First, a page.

So you tried the ketogenic diet, the trendy low-carb, high-fat eating plan. By emphasizing high-fat meals (all the avocados! ), this diet induces ketosis, in which your body burns fat for energy rather than carbohydrates. Many people lose weight as a result of this switch, but most don’t (or shouldn’t) remain with the keto diet long-term unless they’re on it for medical reasons. Here’s why, as well as how to get off keto safely if you’re thinking about it.

What Exactly is a Keto Diet?

Before we start, we must first be clear on what a Keto Diet really is. Also known as Ketogenic Diet, a Keto Diet is a very low-carb, high-fat diet. The ketones are released by the body when fat is burned as a source of energy. This particular weight-loss method is known to be effective for those with epilepsy. Ketogenic diets are designed to force the body into a metabolic state referred to as ketosis, which has a number of benefits. It’s been reported that ketosis can help: Reduce insulin levels and improve insulin sensitivity, which helps fight obesity and diabetes by lowering excess weight and blood sugar levels. Keto Diets can also help to control epileptic seizures.

A New York Times article about the ketogenic diet published this month summarizes, “Keto is a low-carb, high-fat regimen that offers many health benefits for people with seizure disorders, diabetes and other diseases.” This particular weight-loss method has been around for decades but is becoming more popular recently. Keto Diets are also known to be an efficient way to help athletes and bodybuilders maintain a high-performance level. This is because the diet is high in fat and low in carbohydrates. Keto diets can produce a variety of benefits for people who suffer from certain diseases.

One major benefit is that it helps to reduce seizures and epileptic symptoms, according to the New York Times article. It also lowers blood sugar, cholesterol levels and blood pressure. In addition, the article states that “Keto is a type of low-carb, high-fat diet that helps the body enter into a metabolic state called ketosis.” This metabolic state is characterized by “a shift from burning carbohydrates to burning fat.”

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Now that we’ve learned a bit about what Keto Diets really are. Let us focus at the matter at hand, how can one person get off of Keto Diets safely? Is it possible? Let’s find out.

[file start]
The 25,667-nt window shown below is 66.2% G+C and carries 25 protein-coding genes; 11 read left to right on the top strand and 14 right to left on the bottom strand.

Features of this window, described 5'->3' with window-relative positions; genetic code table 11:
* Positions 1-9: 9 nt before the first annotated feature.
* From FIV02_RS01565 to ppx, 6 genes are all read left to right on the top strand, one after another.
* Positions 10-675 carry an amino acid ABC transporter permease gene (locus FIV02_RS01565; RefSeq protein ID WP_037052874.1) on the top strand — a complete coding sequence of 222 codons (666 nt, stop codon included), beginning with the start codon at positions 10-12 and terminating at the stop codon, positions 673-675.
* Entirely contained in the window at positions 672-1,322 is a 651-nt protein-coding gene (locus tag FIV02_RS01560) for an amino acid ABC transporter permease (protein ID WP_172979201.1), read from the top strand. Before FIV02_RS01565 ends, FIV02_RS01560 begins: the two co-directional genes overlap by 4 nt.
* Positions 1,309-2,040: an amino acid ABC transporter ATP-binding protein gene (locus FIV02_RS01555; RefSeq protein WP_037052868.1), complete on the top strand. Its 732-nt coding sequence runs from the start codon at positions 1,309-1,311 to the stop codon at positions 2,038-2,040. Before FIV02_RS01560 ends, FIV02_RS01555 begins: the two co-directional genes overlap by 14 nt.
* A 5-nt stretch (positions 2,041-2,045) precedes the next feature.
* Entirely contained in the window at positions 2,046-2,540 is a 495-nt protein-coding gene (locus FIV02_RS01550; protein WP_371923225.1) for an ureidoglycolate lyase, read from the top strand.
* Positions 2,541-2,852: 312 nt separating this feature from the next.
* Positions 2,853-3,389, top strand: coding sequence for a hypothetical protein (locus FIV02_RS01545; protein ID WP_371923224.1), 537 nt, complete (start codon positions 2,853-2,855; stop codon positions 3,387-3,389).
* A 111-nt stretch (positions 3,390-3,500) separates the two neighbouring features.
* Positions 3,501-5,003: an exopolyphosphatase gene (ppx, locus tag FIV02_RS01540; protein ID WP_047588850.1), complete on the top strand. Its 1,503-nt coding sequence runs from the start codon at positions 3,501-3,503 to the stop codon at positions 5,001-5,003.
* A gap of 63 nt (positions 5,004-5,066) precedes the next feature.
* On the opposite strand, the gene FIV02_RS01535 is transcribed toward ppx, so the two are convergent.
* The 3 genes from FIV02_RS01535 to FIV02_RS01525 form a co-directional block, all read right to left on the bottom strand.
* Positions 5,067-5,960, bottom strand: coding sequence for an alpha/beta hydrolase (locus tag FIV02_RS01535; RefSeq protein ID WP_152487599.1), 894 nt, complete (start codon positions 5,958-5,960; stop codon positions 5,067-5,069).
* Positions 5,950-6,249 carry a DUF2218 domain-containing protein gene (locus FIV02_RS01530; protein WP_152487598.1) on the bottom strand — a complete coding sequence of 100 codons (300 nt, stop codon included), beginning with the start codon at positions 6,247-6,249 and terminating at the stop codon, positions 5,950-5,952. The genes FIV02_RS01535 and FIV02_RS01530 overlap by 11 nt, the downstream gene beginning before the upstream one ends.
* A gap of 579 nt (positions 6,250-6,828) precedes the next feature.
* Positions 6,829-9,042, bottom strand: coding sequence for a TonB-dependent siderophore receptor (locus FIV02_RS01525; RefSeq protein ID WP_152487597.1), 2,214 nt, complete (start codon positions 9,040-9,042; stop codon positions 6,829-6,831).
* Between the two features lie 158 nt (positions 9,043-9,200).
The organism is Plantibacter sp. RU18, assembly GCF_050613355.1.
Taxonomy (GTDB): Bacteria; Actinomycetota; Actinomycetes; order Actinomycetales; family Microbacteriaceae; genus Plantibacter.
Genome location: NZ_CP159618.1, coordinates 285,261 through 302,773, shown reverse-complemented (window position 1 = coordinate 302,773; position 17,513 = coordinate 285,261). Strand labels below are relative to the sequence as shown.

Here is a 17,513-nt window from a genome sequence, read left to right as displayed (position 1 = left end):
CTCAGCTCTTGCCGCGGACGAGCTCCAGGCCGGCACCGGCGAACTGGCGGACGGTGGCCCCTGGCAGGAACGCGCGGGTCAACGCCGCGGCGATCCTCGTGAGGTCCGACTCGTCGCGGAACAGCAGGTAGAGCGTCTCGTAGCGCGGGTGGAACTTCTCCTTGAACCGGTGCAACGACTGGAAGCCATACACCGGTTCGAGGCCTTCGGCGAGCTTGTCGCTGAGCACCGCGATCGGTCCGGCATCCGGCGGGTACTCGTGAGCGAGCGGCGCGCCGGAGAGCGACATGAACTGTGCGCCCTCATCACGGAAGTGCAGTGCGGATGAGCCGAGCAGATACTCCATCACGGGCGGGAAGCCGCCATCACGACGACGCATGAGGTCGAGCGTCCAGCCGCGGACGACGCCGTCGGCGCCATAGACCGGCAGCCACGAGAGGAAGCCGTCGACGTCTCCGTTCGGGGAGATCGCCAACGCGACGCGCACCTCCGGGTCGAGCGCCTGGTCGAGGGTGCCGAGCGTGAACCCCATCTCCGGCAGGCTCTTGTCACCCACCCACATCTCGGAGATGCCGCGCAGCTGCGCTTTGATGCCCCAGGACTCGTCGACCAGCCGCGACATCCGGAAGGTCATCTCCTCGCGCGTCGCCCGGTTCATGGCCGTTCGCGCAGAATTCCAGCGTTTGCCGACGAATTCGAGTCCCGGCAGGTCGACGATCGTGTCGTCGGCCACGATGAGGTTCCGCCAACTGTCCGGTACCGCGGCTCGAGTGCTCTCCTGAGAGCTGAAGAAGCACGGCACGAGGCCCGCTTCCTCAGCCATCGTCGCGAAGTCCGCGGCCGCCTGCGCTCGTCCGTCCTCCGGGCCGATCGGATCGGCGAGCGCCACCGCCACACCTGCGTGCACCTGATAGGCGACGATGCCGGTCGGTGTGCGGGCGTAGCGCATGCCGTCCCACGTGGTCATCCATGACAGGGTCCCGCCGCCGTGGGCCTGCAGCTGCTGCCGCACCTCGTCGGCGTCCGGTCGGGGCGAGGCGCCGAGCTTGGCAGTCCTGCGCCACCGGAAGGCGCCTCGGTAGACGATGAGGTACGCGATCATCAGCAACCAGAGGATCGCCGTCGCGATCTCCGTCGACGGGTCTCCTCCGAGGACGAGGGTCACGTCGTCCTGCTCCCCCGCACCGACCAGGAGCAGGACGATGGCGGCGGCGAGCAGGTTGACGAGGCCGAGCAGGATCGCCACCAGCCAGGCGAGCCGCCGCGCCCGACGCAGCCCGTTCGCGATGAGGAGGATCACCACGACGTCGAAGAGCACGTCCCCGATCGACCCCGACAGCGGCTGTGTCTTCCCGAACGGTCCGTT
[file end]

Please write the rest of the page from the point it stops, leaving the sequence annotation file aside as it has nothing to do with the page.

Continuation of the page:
Why Do People Go Off Keto Diets?

“Life usually gets in the way,” says Shoshana Pritzker, R.D., C.D.N., C.S.S.D., a registered dietitian and sports nutritionist. She adds that for most individuals, how long they can stay on keto is determined by how long they can say “no” to usual social snacks and drinks. You know how sometimes you just want to let go and eat some processed carbs?

There may also be health implications to consider. “We’re really not sure what kind of health issues, if any, may occur from a long-term state of ketosis (i.e., years and years),” Pritzker adds. And it doesn’t stop there. “A person may wish to discontinue keto dieting if their lipid panel worsens,” says Haley Hughes, R.D. “If a person at high risk for heart disease consumes more saturated fat and cholesterol sources while consuming less fiber from whole grains, beans, fruits, and starchy vegetables, they may see increased cholesterol levels.” There are also special concerns for those with type 1 diabetes and those on insulin, who may not be a good fit for long-term keto dieting.

Finally, coming off keto might be as simple as reaching your goal—weight reduction, performance, or otherwise—and being ready to return to carbs. Whatever your reason for abandoning the keto diet, there are a few things you should be aware of ahead of time.

How to Come Off Keto Diets the Right Way

How to Come Off Keto Diets the Right Way

Unfortunately, shocking your system with a few pieces of pizza is not the best way to come off of keto. Instead, you’ll need to conduct some mental preparation.

Make a strategy. “One of the main challenges with dieting in general (whether keto or another diet) is what happens when you stop?” says Pritzker. “Most people just end up reverting back to their prior way of eating, which wasn’t working for them before, so why would it work now?” This is especially true if you went on keto to lose weight. “Your best option is to have a strategy for what you’re going to eat and how you’re going to start integrating carbs back into your diet.” If you’re not sure what your goals are right now or how to achieve them with your diet, see a nutritionist.